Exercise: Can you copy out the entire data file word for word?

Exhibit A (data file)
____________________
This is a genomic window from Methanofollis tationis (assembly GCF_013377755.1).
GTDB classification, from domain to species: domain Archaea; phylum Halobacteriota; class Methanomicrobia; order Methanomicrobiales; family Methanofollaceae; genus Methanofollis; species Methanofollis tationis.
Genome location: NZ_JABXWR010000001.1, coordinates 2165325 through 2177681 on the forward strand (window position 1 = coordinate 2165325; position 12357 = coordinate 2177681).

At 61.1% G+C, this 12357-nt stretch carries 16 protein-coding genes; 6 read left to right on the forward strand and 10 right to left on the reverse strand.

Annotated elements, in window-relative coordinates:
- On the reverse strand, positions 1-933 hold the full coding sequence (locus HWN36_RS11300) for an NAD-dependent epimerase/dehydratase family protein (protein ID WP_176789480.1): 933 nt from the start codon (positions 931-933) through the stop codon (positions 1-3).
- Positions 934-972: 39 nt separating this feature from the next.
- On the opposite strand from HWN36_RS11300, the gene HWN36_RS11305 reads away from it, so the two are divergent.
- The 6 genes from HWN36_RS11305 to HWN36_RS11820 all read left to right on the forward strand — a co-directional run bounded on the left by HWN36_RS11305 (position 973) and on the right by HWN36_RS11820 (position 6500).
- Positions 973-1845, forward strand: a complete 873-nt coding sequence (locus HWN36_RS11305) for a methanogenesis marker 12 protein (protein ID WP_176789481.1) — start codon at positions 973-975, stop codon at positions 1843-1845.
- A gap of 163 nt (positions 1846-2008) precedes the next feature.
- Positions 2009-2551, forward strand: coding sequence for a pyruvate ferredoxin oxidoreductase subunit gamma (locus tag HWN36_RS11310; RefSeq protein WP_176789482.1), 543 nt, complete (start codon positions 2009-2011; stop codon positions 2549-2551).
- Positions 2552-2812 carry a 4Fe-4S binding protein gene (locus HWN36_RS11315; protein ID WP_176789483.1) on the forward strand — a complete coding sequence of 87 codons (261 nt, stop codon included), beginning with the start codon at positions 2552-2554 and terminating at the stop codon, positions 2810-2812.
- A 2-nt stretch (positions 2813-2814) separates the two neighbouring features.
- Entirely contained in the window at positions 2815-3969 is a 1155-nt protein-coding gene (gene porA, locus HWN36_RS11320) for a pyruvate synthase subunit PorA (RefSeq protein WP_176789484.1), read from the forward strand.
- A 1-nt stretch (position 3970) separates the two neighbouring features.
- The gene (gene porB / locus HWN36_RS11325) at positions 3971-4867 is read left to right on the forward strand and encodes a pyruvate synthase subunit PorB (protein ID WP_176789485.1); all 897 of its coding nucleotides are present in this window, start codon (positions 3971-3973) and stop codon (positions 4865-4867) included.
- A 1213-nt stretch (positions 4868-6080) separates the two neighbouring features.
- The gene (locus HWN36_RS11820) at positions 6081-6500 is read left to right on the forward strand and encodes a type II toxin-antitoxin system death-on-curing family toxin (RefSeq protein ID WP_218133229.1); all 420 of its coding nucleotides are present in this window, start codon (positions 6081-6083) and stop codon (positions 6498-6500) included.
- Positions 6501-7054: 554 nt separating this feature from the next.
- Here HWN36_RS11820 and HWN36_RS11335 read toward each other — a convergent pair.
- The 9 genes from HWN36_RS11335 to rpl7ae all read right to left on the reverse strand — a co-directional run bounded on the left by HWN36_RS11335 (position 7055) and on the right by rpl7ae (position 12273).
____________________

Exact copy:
This is a genomic window from Methanofollis tationis (assembly GCF_013377755.1).
GTDB classification, from domain to species: domain Archaea; phylum Halobacteriota; class Methanomicrobia; order Methanomicrobiales; family Methanofollaceae; genus Methanofollis; species Methanofollis tationis.
Genome location: NZ_JABXWR010000001.1, coordinates 2165325 through 2177681 on the forward strand (window position 1 = coordinate 2165325; position 12357 = coordinate 2177681).

At 61.1% G+C, this 12357-nt stretch carries 16 protein-coding genes; 6 read left to right on the forward strand and 10 right to left on the reverse strand.

Annotated elements, in window-relative coordinates:
- On the reverse strand, positions 1-933 hold the full coding sequence (locus HWN36_RS11300) for an NAD-dependent epimerase/dehydratase family protein (protein ID WP_176789480.1): 933 nt from the start codon (positions 931-933) through the stop codon (positions 1-3).
- Positions 934-972: 39 nt separating this feature from the next.
- On the opposite strand from HWN36_RS11300, the gene HWN36_RS11305 reads away from it, so the two are divergent.
- The 6 genes from HWN36_RS11305 to HWN36_RS11820 all read left to right on the forward strand — a co-directional run bounded on the left by HWN36_RS11305 (position 973) and on the right by HWN36_RS11820 (position 6500).
- Positions 973-1845, forward strand: a complete 873-nt coding sequence (locus HWN36_RS11305) for a methanogenesis marker 12 protein (protein ID WP_176789481.1) — start codon at positions 973-975, stop codon at positions 1843-1845.
- A gap of 163 nt (positions 1846-2008) precedes the next feature.
- Positions 2009-2551, forward strand: coding sequence for a pyruvate ferredoxin oxidoreductase subunit gamma (locus tag HWN36_RS11310; RefSeq protein WP_176789482.1), 543 nt, complete (start codon positions 2009-2011; stop codon positions 2549-2551).
- Positions 2552-2812 carry a 4Fe-4S binding protein gene (locus HWN36_RS11315; protein ID WP_176789483.1) on the forward strand — a complete coding sequence of 87 codons (261 nt, stop codon included), beginning with the start codon at positions 2552-2554 and terminating at the stop codon, positions 2810-2812.
- A 2-nt stretch (positions 2813-2814) separates the two neighbouring features.
- Entirely contained in the window at positions 2815-3969 is a 1155-nt protein-coding gene (gene porA, locus HWN36_RS11320) for a pyruvate synthase subunit PorA (RefSeq protein WP_176789484.1), read from the forward strand.
- A 1-nt stretch (position 3970) separates the two neighbouring features.
- The gene (gene porB / locus HWN36_RS11325) at positions 3971-4867 is read left to right on the forward strand and encodes a pyruvate synthase subunit PorB (protein ID WP_176789485.1); all 897 of its coding nucleotides are present in this window, start codon (positions 3971-3973) and stop codon (positions 4865-4867) included.
- A 1213-nt stretch (positions 4868-6080) separates the two neighbouring features.
- The gene (locus HWN36_RS11820) at positions 6081-6500 is read left to right on the forward strand and encodes a type II toxin-antitoxin system death-on-curing family toxin (RefSeq protein ID WP_218133229.1); all 420 of its coding nucleotides are present in this window, start codon (positions 6081-6083) and stop codon (positions 6498-6500) included.
- Positions 6501-7054: 554 nt separating this feature from the next.
- Here HWN36_RS11820 and HWN36_RS11335 read toward each other — a convergent pair.
- The 9 genes from HWN36_RS11335 to rpl7ae all read right to left on the reverse strand — a co-directional run bounded on the left by HWN36_RS11335 (position 7055) and on the right by rpl7ae (position 12273).